You might not yet have heard the words “Nature Positive” – but you probably will soon!
Like many of you, I have a dog who loves a walk, usually twice a day if she’s lucky. This gets me out of the house and into the countryside of South Norfolk. The area around my home is mainly arable crops and it’s a landscape which is intensively farmed. Very little space is left untouched for nature to exist, let alone thrive. I find myself reflecting that our present farming system, although highly efficient, is unsustainable and ultimately, we will all pay a price if we continue our neglect of nature.
The word “biodiversity” means all the life you find in one place – the mix of plants, animals, fungi and micro-organisms that together make our natural world. That world is under more and more threat. Resources are being consumed, habitats lost, and wildlife declining – all at unprecedented rates. Here in the UK, for example, the numbers of flying insects have fallen by as much as 60% in the last 20 years. Globally, more than a quarter of mammals, and over 40% of amphibians, are thought to be at threat of extinction.
This biodiversity loss really matters. The World Economic Forum estimates that over half the world’s GDP – $44 trillion – is moderately or highly dependent on nature. ‘Ecosystem services’ are the benefits that we receive from nature – for free – such as flood protection, medicines, and clean water. Food crops such as apples, strawberries, and coffee rely on insects for pollination, which is worth over $200 billion each year.
Of course, thinking about nature as a ‘service’, with a financial value, somewhat misses the point! I’m sure most of us, enjoying the birdsong, or the colours of the autumn leaves, realise just how important nature is to our health and well-being. To our sense of being alive. Critically, we are part of the planetary ecosystem – whether we like it or not. Simply put, we depend on nature for our survival as a species. If there’s no clean water to drink, food to eat, or air to breath – we’ll not be worrying about global GDP…
We’re probably all familiar with the Paris Agreement, aiming to limit global warming to +1.5°C. There was good news last December when over 190 countries agreed the Global Biodiversity Framework (GBF). This sets targets to halt and reverse biodiversity loss by 2030, and a goal of all ecosystems to be maintained, enhanced or restored by 2050.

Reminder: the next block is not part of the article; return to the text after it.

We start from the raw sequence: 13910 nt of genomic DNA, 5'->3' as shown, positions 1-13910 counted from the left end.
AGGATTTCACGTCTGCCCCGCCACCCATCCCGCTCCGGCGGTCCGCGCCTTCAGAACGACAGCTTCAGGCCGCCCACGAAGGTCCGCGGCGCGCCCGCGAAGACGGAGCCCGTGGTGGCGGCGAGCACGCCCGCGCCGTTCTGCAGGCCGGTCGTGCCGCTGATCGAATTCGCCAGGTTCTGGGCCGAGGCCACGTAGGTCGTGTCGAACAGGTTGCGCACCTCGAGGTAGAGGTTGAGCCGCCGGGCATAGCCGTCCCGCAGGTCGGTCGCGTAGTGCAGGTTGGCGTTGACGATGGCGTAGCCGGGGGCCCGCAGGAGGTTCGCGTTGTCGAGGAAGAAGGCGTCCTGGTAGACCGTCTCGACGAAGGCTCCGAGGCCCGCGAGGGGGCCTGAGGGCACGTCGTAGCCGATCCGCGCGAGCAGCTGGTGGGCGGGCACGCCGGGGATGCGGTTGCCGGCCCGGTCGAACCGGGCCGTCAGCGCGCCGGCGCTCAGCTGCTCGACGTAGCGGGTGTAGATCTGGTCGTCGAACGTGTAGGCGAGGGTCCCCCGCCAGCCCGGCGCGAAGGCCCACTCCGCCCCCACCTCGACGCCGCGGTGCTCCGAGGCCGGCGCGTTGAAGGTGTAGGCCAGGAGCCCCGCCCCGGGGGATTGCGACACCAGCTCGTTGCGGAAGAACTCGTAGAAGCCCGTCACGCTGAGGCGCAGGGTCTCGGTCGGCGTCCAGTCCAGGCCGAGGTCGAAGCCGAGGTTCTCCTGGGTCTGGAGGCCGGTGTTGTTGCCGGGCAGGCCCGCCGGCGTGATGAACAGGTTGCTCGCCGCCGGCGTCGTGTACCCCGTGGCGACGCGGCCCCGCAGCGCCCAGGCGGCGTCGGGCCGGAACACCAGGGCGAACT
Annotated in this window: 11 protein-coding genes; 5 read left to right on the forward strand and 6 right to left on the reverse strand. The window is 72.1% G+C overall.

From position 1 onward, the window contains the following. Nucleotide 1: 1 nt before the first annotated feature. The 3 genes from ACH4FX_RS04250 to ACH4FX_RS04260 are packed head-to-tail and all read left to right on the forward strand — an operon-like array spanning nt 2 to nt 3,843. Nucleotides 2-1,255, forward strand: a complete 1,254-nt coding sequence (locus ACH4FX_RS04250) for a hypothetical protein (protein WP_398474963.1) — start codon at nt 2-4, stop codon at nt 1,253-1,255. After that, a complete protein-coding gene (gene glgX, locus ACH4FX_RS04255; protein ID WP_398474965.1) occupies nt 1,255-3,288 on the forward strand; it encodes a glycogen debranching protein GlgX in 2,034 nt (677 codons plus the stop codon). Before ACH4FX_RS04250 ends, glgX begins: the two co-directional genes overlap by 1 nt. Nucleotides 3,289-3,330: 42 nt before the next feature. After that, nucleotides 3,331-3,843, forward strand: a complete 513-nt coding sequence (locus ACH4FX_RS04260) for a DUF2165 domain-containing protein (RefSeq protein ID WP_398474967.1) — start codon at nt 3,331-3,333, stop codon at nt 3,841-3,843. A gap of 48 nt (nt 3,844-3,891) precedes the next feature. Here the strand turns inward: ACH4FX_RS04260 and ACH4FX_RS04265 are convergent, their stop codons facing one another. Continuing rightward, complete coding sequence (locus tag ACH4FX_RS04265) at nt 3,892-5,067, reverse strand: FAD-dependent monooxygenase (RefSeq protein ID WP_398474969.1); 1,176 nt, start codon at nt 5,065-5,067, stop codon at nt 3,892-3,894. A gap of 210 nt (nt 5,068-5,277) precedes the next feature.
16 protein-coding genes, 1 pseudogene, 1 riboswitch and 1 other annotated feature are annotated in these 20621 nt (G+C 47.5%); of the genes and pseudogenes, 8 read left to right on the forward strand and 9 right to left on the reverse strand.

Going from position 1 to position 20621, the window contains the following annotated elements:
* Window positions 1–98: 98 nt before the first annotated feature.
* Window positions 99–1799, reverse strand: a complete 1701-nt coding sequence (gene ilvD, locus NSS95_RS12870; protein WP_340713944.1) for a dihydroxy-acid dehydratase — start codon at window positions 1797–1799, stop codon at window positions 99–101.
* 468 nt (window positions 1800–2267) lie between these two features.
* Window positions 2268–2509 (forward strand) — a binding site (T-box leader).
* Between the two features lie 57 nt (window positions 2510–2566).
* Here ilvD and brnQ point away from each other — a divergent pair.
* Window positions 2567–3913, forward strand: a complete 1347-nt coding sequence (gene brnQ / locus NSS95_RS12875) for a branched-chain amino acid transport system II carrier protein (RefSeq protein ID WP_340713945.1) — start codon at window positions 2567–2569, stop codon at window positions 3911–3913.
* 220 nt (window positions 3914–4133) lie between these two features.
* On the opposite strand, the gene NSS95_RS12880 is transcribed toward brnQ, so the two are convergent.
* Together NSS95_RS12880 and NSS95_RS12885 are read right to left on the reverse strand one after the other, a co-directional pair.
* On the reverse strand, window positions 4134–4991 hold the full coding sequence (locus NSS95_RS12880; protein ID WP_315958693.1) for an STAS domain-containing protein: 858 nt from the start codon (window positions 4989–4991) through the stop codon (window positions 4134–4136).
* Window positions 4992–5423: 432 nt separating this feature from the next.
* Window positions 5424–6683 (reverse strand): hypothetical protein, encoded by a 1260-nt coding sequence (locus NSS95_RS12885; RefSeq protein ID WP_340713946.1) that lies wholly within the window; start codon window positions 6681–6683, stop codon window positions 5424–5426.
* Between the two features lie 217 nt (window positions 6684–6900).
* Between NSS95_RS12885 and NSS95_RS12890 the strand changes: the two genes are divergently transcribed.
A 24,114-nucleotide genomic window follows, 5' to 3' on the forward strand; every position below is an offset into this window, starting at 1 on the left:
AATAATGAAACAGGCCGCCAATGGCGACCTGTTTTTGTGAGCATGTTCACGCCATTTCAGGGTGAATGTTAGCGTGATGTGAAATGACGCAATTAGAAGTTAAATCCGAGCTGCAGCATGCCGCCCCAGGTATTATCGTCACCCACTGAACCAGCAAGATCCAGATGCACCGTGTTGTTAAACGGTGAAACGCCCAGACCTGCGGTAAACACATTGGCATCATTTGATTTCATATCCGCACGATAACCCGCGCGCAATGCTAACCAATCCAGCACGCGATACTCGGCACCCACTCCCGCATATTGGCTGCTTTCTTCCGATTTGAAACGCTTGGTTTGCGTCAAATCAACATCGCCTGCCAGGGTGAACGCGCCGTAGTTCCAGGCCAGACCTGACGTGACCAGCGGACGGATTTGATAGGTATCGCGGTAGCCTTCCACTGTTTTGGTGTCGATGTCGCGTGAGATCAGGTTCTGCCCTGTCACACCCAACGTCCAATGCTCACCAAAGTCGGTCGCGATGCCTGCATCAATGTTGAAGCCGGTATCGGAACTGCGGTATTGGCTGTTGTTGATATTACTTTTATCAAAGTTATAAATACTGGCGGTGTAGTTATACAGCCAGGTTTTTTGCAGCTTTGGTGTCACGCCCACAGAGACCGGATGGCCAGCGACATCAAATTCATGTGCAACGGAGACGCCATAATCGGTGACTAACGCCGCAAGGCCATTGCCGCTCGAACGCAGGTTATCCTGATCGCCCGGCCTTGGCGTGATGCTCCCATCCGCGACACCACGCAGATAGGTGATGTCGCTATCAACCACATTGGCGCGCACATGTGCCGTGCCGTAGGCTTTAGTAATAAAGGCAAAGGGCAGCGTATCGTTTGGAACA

Target 15 of the GBF focuses on businesses (particularly large transnational companies and financial institutions). In simple terms, by 2030, companies will be required to measure their biodiversity risks, reduce negative impacts, and provide this information to consumers.
So what does this mean for ethical investors?
As GBF target 15 shows, businesses will be essential in the move to a Nature Positive global economy. This means that investors – controlling the flow of capital into companies – are critically influential. Biodiversity is an established concern for many of the ethical funds that we deal with here at Investing Ethically. For example, the themes for Jupiter Ecology – which launched back in 1988 – include sustainable oceans and freshwater, and sustainable agriculture and land.
In an important development, this week sees the launch of a new Framework from the Taskforce on Nature-related Financial Disclosures (TNFD). Biodiversity is complex and one of the challenges for companies has been understanding how to quantify and report on their activities. The ‘TNFD’ sounds like a bit of a mouthful but, critically, it provides a way to scrutinise how different companies are performing – allowing meaningful comparison within and across industry sectors.
This should mean that investors can, with increased confidence, focus money into companies that take biodiversity seriously…. those that are managing their risks and impacts, and/or developing products and services to help in the transition to a Nature Positive world.
So – as my dog and I enjoy our country walks – I’ll be reflecting that there is hope for biodiversity. International goals now seek to reverse, and ultimately restore, the damage being done – while initiatives such as the TNFD can help all of us, as ethical investors, to play our part.
If you would like to know more about biodiversity, ethical investments, and how our Chartered Financial Planners can help, then please get in touch.
This article is for information purposes only. None of the content should be considered a personal recommendation to invest in any of the companies or funds listed. You should seek personal financial advice before considering investments.